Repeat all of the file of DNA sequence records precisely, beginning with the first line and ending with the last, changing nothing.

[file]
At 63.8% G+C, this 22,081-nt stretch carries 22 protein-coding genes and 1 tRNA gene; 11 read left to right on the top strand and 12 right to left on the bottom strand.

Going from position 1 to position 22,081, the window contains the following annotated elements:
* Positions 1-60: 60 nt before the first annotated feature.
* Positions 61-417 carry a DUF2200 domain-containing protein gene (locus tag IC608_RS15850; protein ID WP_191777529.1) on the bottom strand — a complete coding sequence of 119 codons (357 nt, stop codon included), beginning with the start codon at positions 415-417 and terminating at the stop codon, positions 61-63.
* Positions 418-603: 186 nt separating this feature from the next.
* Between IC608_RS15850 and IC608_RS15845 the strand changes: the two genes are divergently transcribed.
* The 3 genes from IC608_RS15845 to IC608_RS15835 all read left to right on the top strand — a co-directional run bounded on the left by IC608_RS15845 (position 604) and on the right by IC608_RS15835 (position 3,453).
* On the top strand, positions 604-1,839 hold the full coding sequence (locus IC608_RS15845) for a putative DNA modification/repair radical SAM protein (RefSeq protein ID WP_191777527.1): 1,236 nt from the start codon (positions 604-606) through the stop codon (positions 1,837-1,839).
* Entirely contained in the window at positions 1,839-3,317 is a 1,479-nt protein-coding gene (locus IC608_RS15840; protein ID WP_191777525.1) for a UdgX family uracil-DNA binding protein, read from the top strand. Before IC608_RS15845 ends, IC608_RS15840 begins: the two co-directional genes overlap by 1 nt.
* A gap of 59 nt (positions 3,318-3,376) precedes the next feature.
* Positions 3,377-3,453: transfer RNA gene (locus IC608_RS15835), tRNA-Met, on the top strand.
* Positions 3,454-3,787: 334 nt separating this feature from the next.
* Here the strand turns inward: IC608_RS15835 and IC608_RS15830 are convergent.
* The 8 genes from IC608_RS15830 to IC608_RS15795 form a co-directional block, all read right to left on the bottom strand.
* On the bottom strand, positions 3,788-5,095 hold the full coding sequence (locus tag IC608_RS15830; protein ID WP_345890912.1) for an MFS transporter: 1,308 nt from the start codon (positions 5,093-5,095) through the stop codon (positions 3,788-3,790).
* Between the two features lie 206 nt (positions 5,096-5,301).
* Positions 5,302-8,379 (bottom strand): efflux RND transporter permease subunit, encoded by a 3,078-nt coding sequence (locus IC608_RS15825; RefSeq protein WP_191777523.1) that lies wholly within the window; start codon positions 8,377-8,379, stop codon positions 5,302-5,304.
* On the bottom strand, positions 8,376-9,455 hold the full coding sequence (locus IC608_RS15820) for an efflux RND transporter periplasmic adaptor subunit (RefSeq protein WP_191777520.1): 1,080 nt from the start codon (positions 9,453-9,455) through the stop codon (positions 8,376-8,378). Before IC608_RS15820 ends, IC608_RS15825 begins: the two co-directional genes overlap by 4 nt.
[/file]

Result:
At 63.8% G+C, this 22,081-nt stretch carries 22 protein-coding genes and 1 tRNA gene; 11 read left to right on the top strand and 12 right to left on the bottom strand.

Going from position 1 to position 22,081, the window contains the following annotated elements:
* Positions 1-60: 60 nt before the first annotated feature.
* Positions 61-417 carry a DUF2200 domain-containing protein gene (locus tag IC608_RS15850; protein ID WP_191777529.1) on the bottom strand — a complete coding sequence of 119 codons (357 nt, stop codon included), beginning with the start codon at positions 415-417 and terminating at the stop codon, positions 61-63.
* Positions 418-603: 186 nt separating this feature from the next.
* Between IC608_RS15850 and IC608_RS15845 the strand changes: the two genes are divergently transcribed.
* The 3 genes from IC608_RS15845 to IC608_RS15835 all read left to right on the top strand — a co-directional run bounded on the left by IC608_RS15845 (position 604) and on the right by IC608_RS15835 (position 3,453).
* On the top strand, positions 604-1,839 hold the full coding sequence (locus IC608_RS15845) for a putative DNA modification/repair radical SAM protein (RefSeq protein ID WP_191777527.1): 1,236 nt from the start codon (positions 604-606) through the stop codon (positions 1,837-1,839).
* Entirely contained in the window at positions 1,839-3,317 is a 1,479-nt protein-coding gene (locus IC608_RS15840; protein ID WP_191777525.1) for a UdgX family uracil-DNA binding protein, read from the top strand. Before IC608_RS15845 ends, IC608_RS15840 begins: the two co-directional genes overlap by 1 nt.
* A gap of 59 nt (positions 3,318-3,376) precedes the next feature.
* Positions 3,377-3,453: transfer RNA gene (locus IC608_RS15835), tRNA-Met, on the top strand.
* Positions 3,454-3,787: 334 nt separating this feature from the next.
* Here the strand turns inward: IC608_RS15835 and IC608_RS15830 are convergent.
* The 8 genes from IC608_RS15830 to IC608_RS15795 form a co-directional block, all read right to left on the bottom strand.
* On the bottom strand, positions 3,788-5,095 hold the full coding sequence (locus tag IC608_RS15830; protein ID WP_345890912.1) for an MFS transporter: 1,308 nt from the start codon (positions 5,093-5,095) through the stop codon (positions 3,788-3,790).
* Between the two features lie 206 nt (positions 5,096-5,301).
* Positions 5,302-8,379 (bottom strand): efflux RND transporter permease subunit, encoded by a 3,078-nt coding sequence (locus IC608_RS15825; RefSeq protein WP_191777523.1) that lies wholly within the window; start codon positions 8,377-8,379, stop codon positions 5,302-5,304.
* On the bottom strand, positions 8,376-9,455 hold the full coding sequence (locus IC608_RS15820) for an efflux RND transporter periplasmic adaptor subunit (RefSeq protein WP_191777520.1): 1,080 nt from the start codon (positions 9,453-9,455) through the stop codon (positions 8,376-8,378). Before IC608_RS15820 ends, IC608_RS15825 begins: the two co-directional genes overlap by 4 nt.